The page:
This morning I participated in a panel discussing the topic of big data privacy at the San Francisco ISACA Fall Conference. The Information Systems Audit and Control Association (ISACA) is a professional association of individuals interested in information systems audit, control and security, with over 50,000 members in 141 countries. Other representatives on the panel were from eBay, Pricewaterhouse Coopers, and CipherCloud.
Researching this topic and today’s discussion raised some interesting questions about the intersection of personal privacy and big data in this new age where it is becoming technically and economically viable to store and analyze enormous data volumes, such as every click on a website and every commerce transaction. All this big data, from both internal systems as well as externally sourced enrichment data can now be streamed into giant “data lakes” using open source based big data management platforms such as Hadoop and NoSQL databases. Using visual big data development tools and end-user visualization technology such as Pentaho makes it easier and easier for organizations to ingest, prepare and analyze this data resulting in previously unattainable insights that can be used to optimize revenue streams and reduce costs.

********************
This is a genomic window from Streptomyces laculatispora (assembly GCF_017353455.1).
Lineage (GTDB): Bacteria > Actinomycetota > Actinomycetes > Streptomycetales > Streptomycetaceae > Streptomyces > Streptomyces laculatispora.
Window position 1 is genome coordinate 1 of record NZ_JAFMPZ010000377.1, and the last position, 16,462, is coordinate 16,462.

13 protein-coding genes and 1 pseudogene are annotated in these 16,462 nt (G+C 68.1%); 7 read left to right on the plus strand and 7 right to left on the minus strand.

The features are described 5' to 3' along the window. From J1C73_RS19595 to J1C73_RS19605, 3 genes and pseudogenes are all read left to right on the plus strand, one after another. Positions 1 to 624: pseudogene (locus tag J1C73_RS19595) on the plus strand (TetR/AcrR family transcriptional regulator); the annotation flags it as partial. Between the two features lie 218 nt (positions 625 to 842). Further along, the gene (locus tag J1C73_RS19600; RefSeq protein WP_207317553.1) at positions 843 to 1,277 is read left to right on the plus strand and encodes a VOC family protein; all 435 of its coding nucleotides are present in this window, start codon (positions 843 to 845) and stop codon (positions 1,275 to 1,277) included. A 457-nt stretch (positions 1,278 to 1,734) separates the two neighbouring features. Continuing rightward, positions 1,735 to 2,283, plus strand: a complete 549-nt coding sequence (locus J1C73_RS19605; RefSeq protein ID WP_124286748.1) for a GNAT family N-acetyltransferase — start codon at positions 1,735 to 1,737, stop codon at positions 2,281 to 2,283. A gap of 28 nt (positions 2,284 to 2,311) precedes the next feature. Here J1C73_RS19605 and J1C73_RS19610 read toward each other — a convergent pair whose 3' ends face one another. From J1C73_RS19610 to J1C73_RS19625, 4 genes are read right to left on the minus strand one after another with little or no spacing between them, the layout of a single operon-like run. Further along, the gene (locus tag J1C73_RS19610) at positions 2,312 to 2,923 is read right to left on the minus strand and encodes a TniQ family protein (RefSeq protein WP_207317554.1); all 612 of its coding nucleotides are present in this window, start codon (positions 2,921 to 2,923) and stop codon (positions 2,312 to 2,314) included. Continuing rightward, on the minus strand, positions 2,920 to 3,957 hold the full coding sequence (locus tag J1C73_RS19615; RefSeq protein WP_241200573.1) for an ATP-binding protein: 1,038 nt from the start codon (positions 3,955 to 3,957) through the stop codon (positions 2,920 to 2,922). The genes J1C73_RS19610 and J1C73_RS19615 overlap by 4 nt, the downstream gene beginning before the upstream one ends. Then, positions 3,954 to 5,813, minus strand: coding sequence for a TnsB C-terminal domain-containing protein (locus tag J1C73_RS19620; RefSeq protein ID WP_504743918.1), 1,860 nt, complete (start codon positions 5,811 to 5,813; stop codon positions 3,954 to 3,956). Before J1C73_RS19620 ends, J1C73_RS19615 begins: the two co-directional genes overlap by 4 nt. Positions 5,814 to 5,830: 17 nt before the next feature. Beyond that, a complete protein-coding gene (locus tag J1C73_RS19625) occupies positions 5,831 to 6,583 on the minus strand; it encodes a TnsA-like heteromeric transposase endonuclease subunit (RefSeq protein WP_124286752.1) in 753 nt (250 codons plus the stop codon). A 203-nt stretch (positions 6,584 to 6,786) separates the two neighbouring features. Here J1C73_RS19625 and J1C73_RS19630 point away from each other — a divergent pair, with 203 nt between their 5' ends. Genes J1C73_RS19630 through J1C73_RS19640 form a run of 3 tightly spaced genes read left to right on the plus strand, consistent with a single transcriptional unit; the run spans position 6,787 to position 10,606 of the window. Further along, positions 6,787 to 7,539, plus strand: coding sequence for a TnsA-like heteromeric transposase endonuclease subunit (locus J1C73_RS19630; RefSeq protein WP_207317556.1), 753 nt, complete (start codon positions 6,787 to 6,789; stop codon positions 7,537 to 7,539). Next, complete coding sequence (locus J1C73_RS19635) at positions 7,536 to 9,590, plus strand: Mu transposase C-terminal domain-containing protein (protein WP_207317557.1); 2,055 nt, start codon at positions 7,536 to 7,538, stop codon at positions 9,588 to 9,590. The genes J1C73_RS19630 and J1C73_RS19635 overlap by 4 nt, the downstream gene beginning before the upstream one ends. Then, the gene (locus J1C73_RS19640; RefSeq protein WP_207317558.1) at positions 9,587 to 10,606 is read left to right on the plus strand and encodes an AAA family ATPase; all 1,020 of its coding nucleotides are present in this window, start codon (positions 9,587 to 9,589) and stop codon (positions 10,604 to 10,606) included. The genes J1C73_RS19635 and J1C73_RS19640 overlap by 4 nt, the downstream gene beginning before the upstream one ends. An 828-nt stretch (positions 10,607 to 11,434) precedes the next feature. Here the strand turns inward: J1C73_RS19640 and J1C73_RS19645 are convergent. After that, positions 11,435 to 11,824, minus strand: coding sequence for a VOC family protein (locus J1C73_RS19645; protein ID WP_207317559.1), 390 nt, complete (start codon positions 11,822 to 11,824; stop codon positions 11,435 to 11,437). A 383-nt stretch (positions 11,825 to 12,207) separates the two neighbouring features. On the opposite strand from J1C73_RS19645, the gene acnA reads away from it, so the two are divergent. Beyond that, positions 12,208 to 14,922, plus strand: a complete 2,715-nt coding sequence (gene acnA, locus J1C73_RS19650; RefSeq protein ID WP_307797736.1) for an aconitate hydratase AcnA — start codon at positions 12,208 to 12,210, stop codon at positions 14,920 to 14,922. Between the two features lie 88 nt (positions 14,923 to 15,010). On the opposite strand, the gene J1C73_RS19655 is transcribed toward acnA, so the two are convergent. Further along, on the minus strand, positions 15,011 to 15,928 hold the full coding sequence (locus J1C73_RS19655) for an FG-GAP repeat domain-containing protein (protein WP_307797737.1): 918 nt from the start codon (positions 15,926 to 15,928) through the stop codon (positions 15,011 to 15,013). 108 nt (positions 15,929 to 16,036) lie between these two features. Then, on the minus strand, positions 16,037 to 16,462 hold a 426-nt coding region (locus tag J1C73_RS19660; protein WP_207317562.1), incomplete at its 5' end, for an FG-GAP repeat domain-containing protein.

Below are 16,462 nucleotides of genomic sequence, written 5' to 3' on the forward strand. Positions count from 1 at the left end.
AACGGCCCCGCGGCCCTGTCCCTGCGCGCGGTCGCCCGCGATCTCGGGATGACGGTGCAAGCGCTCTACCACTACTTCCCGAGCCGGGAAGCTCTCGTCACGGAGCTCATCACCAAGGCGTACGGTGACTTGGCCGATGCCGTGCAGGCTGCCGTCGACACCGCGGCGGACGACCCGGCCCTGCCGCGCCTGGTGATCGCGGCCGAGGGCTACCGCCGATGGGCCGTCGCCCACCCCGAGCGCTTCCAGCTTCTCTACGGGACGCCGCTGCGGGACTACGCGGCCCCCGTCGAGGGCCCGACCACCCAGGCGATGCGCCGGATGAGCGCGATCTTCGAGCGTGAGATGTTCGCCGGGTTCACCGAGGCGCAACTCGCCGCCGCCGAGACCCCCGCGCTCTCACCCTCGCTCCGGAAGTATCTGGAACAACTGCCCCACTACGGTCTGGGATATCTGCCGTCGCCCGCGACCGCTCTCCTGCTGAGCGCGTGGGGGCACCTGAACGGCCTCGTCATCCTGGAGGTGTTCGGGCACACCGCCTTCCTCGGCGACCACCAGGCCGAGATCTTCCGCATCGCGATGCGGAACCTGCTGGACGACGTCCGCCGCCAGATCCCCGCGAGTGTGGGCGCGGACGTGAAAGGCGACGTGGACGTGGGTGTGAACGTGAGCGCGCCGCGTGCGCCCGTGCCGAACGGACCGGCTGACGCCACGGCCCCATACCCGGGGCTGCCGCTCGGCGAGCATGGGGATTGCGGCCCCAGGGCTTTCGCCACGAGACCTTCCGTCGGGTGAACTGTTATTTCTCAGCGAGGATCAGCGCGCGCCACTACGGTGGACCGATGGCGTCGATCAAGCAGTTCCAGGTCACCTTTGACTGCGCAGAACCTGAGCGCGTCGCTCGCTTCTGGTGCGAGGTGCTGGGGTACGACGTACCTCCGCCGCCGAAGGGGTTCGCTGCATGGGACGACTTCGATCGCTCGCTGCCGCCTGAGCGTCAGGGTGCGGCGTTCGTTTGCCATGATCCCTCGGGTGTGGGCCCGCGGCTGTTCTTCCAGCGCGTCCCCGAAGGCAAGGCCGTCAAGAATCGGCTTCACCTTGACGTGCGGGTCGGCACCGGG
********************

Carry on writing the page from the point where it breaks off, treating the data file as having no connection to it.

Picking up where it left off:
However, how can we ensure this “big data” is protected and never used in ways that intrude on individual privacy? Mature and integrated big data analytics platforms such as Pentaho can enforce data access controls as well as audit data usage, but today there is no industry standard for tagging how specific data elements may be used on a permanent basis. This has the potential to leading to risks down the road that data collected with individual personal consent may ultimately be used for purposes beyond the scope of the original consent policy. Is it time for government and industry standards bodies to tackle this issue with new technical standards that enforce data usage and aging policies on an ongoing basis? I have in mind something like an “XBRL” for data privacy, a standard taxonomy and semantics that enforces data usage policies regardless of source and platform.
Let me know what you think. Leave a comment below or @ian_fyfe
Chief Technology Evangelist